Cooperation & Development
Capacity building is the process by which individuals and organizations obtain, improve, and retain the skills, knowledge, tools, equipment, and other resources needed to do their jobs competently.
It allows individuals and organizations to perform at a greater capacity (larger scale, larger audience, larger impact).
Therefore, the terms ‘training’ and ‘capacity building’ are sometimes confused or used interchangeably. Training is just one element of capacity development. It usually focuses on providing skills for specific problems. Capacity development encompasses a whole range of activities designed to empower individuals and institutions (including the analysis of policy contexts, awareness building, institutional adjustments, policy research, policy immersion and more). Training has to be embedded within a broad set of activities, carefully designed to consider the local cultural, policy and organizational context. Consequently, it is crucial to clearly define capacity building in all its various aspects. Quite often, the notion of capacity building is associated to the idea of increasing or developing skills and competencies at an individual level, i.e., training of staff. However, capacity building is a much broader concept that should be considered from a systemic perspective, which involves different clusters, as individuals, organizations, institution, and society.
ISA has provided support to more than 20 countries in North, West, Central Africa and Sahel by developing methodologies for capacity assessment, capacity building strategy and implementation. In addition to trainings which are commonly used to strengthen capacities, we go beyond by working on normative capacity with gaps analysis, awareness raising, policy design and implementation. We also provide IT tools (collaborative platforms) and integrated solutions such as Knowledge Management Systems (KMS) to centralize strategic information and avoid fragmentation. The success of our operations rely on effective inter-service cooperation, political commitment and active participation of individuals to make countries a healthier, safer and more secure place to live and to invest.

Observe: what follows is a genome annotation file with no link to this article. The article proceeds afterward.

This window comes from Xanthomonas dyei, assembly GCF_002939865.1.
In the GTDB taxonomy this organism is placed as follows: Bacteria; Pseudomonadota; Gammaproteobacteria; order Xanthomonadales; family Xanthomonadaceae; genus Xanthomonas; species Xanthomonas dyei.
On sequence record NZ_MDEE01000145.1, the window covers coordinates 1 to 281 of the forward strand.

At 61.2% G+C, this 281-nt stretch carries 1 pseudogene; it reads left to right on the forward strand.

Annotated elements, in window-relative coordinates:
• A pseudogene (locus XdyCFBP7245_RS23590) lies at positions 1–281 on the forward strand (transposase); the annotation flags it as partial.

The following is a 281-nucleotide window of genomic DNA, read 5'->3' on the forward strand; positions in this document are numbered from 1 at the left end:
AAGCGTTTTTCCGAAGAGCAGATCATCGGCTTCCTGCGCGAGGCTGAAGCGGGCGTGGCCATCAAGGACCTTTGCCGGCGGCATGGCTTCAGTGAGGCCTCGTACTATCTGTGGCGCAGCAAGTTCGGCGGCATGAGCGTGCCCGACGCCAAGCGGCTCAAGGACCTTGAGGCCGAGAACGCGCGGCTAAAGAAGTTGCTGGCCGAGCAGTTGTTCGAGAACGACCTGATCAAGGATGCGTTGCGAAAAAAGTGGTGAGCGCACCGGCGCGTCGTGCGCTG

CBRN CoE Projects
P82 Capacity Building for Medical Preparedness and Response to CBRN Incidents in the GCC (Gulf Cooperation Council)
P88 Strengthening of CBRN Medical Preparedness and Response Capabilities in SEEE (South East and Eastern Europe) countries*
The EU CBRN Centres of Excellence Initiative
The EU CBRN CoE project, launched in 2010, is an Initiative of the European Union. It is implemented jointly by the European Commission's Joint Research Centre (JRC) and the United Nations Interregional Crime and Justice Research Institute (UNICRI).
The creation of the EU CBRN CoEs aims at implementing a coordinated strategy for CBRN risk mitigation at international, regional and national levels. The origin of the risk can be criminal (proliferation, theft, sabotage and illicit trafficking), accidental (industrial catastrophes, in particular chemical or nuclear, waste treatment and transport) or natural (mainly pandemics).
The EU CBRN CoE initiative is adapted to the current risks and threats that may come from chemical, biological, radiological and nuclear materials and their know-how transfer.
The main purpose of the EU CBRN CoE initiative is CBRN cooperation (e.g., culture of safety and security, preparedness) or regional outreach. Recent events like Ebola crisis demonstrate that the EU must improve the prevention, detection and response to these events. This is true in poor regions with fragile states, but it is also true within the EU with the EU CBRN Action Plan containing concrete recommendations to increase EU CBRN vigilance (technology, financial, academics vigilance).
The EU CBRN CoE initiative intends to be a first concrete step forwards a CBRN policy outside the EU. Indeed, the concept proposes a new methodology for CBRN assistance and cooperation to non-EU countries. However, it is also an attempt to break the vicious circle of “assistance as usual” or “ad hoc technical assistance”. They may participate to a full revision of CBRN threat reduction programs, outside but also inside the EU.
There are many departments in the EU involved on CBRN issues. Each of them addresses the issue from a different angle: security, development, energy, health, environment, civil protection, crisis prevention and crisis response. Each of them provides its own assistance program and common guidance on the prevention, detection and response. Therefore, a CBRN Policy Communication should be elaborated to prepare further coordination and communication internally and externally to bring coherence and complementary among external actions in particular on security issues.
The true success of the EU CBRN CoE will not rest on CBRN expertise and its extensive network of law enforcers, diplomats and military officers. There are already many support/training/academic “Centres of Excellence” in the world (e.g. NATO, IAEA NSSC). The EU CBRN CoE initiative wants to do better and puts forwards Trust and Confidence Building Measures.
The EU will make a difference on trust and governance. Asking people coming from different communities, different cultures and different regions to work together, before working with us, this is a new approach proposed in the security domain. Supporting people to define their own CBRN needs not only on a bilateral basis, but also at regional level is a challenge. On such sensitive issues
The EU CBRN CoE Initiative is a long term, iterative process to build a culture of safety and security.